Founded by Harry James in 1880 as a bicycle manufacturer in Birmingham, the first motorcycle, was a Minerva-powered machine produced in 1902.
In 1908 the first machine to be powered by James’s own engine followed, the ‘safety’, for the time this was a radical design, as the wheels sat on stub axles, much like a modern scooter. More orthodox designs followed, with two-stroke, sidevalve, overhead-valve, single-cylinder and twin-cylinder models featuring in the range before the end of the 1920s.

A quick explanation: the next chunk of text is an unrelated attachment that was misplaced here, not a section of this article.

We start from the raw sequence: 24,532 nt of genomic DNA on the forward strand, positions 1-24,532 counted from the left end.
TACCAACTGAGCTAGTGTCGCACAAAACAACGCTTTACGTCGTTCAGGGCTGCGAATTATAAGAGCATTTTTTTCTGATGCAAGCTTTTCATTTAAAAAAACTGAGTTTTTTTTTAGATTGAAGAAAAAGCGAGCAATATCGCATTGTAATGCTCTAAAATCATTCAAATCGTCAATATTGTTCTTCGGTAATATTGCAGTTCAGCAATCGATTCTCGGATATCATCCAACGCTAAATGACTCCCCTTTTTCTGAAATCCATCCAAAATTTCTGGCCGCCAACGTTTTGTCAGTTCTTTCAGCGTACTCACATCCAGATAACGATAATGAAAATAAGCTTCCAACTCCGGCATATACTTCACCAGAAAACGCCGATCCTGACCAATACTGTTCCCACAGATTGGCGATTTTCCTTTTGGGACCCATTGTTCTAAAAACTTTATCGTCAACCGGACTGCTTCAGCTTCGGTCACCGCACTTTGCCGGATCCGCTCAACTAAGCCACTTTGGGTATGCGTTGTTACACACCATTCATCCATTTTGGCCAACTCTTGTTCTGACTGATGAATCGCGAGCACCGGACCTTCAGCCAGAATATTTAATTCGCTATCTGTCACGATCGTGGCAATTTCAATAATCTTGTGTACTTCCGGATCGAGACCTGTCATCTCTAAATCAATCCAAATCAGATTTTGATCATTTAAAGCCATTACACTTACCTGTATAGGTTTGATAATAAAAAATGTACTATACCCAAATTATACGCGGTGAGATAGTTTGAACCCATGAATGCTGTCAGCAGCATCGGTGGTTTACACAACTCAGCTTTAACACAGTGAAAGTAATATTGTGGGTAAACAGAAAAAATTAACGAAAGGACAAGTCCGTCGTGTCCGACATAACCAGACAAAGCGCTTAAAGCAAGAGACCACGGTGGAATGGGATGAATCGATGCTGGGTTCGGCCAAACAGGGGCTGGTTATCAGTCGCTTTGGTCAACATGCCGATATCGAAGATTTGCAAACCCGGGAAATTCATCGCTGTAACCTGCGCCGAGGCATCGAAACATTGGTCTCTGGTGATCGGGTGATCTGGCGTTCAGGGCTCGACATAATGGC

In 1914 the 4¼hp was launched, a single cylinder 600cc model in either three speed Model 6 or two-speed Model 5 versions, both of which featured fully enclosed chain drive. The singles’ model designations were carried over from 1913, although the engine had been enlarged from 557 to 598cc by means of an increased stroke.
This magnificent 4¼hp combination is supplied with its original registration number AA 4692, a buff logbook and a UK V5C incorrectly showing the date of registration as 1959 as this was the date the bike was acquired by the Hitchcock collection. A remarkable survivor the bike appears to be more or less complete.